OCD and Telling Others

“It’s okay, what you are feeling is normal”, “We all feel like this”, “Give it time it’ll go away”, “Stop being such a pussy” or “Man up”. If I had a single facial hair for every time I heard one of these sentences, I’d have a fully grown manly beard by now. These are probably the worst support or advisory remarks a person dealing with OCD and depression, or mental illness in general, could be told. No it’s not okay, it’s not normal, not everyone feels like this, time will only make it worse, and no it doesn’t mean I’m weak if I feel this way. And finally I am not a pussy, I have never felt like a cat my whole life.

I am not blaming anyone. I’m not even blaming myself. It’s just how things were. Trying to open up to others was such a hard feat that I thought so much before doing. I tried telling a lot of my close friends but not once, not a single time, was I met with support or understanding. Again I am not blaming anyone. If I didn’t have what I have, I might have had the same approach. It’s just the lack of understanding and awareness that is very difficult to deal with. Having understanding and support (as well as a support group or system) would make life so much easier for people with mental illness.

It is very difficult for a person with a mental illness to come out and say it publicly and let it be known to people close to them. It’s very difficult without taking the prevalent stigma associated with mental illness. It’s very difficult without some people’s view that the mentally ill are crazy or attention seekers or even wimps.

I was always the smiling guy. The happy-go-lucky guy, who seemed liked he had no care in the world. I would always be met with “You? No way!! You are always laughing and being silly and happy”. There’s a book by Ross Szabo and Melanie Hall whose title captures this perfectly. It’s called “Beyond Happy Faces”. Three simple words that capture the hell out of most people’s experience with mental illness. Not every “happy face” is a happy face and a happy life. I wasn’t even happy if I ordered a Happy Meal (Dear McDonalds, who can I talk to in order to get my lifetime supply of happy meals after this free plug for your delicious healthy burgers. Even our health minister would eat there; provided he brings his own food).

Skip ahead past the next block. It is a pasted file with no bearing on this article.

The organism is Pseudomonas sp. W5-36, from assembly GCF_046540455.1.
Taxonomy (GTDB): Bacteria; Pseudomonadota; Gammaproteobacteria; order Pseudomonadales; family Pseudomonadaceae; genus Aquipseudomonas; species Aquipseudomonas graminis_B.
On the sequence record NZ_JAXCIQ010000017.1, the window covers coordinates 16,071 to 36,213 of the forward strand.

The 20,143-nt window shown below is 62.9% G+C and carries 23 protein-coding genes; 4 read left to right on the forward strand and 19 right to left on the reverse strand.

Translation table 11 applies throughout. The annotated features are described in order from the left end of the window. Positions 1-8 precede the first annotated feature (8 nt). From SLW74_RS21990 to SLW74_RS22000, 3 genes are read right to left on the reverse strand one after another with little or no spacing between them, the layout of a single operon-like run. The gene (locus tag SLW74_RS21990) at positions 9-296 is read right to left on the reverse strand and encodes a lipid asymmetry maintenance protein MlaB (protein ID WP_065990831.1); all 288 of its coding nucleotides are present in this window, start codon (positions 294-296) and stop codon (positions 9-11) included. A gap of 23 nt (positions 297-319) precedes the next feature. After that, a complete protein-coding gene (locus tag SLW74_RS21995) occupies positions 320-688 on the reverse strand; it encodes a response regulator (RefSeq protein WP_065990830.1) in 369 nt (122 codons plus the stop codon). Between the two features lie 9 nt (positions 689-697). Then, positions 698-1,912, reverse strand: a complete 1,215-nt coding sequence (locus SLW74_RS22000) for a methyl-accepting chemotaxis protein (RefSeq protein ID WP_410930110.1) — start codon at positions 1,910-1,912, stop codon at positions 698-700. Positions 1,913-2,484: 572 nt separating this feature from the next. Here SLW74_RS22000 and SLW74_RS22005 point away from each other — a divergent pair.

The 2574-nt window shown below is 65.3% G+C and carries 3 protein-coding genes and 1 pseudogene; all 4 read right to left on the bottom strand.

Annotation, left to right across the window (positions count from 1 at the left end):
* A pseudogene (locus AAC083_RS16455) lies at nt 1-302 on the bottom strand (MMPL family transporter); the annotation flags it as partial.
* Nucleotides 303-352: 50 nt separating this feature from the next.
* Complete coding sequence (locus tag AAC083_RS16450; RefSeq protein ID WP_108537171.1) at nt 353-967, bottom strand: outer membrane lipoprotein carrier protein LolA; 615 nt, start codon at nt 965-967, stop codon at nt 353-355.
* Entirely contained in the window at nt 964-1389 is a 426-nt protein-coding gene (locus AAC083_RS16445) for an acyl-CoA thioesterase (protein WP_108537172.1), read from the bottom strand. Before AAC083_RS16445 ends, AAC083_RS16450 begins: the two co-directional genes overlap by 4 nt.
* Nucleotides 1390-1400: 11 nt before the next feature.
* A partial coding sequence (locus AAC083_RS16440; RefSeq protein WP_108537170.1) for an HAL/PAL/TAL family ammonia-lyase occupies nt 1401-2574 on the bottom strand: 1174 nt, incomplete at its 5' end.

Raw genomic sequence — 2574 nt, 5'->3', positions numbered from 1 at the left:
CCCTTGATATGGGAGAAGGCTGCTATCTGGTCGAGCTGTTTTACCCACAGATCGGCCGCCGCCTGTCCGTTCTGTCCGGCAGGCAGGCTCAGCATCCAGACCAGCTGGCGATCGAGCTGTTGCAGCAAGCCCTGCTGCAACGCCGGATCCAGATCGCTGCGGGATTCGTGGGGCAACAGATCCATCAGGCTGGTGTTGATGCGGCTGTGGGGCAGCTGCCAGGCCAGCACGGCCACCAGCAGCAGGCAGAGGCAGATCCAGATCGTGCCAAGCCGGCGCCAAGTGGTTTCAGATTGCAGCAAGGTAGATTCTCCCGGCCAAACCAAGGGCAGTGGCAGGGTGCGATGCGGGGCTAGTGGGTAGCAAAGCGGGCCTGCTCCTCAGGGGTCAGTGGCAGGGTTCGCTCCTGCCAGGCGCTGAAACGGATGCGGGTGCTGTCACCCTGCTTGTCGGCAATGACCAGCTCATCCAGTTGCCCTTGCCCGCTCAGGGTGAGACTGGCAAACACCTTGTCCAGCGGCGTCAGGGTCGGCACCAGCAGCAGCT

Even after I started treatment I kept my case on the down-low. I never felt comfortable sharing except with a select few. Even with them it was never easy. Then something happened that would change this for me. A very beautiful childhood friend of mine, whom I had known since we were very young, mentioned an organization whose main goal was to break the stigma. That organization is called Embrace (it’s a fund at AUBMC). You know the cliche saying that says “the day that changed my life” well that was it. It was a process that helped me day by day get to the openness I am having today. Some might say it is too much, and I should keep things to myself due to the aforementioned prevalent stigma and stereotyping which may lead to less job opportunities for me. I really, seriously, honestly don’t care about that. I don’t care if I never get a job opportunity in my life, I know I can do many things to make ends meet even if barely, because for once in my life, I am happy. I feel like due to all this I am sleeping better at night. I am content. I am grateful. I am enjoying the small things in life. I can read a book, go out, meet people, do so many things while being happy on the inside, not just putting on a happy facade.

My goal in life is for people who are still suffering alone to be able to come out and talk more freely, and know that they are not alone, there are others. Believe me it’s gets better when one becomes part of a whole.

That was a piece of my mind, wishing a peace of mind to you all.

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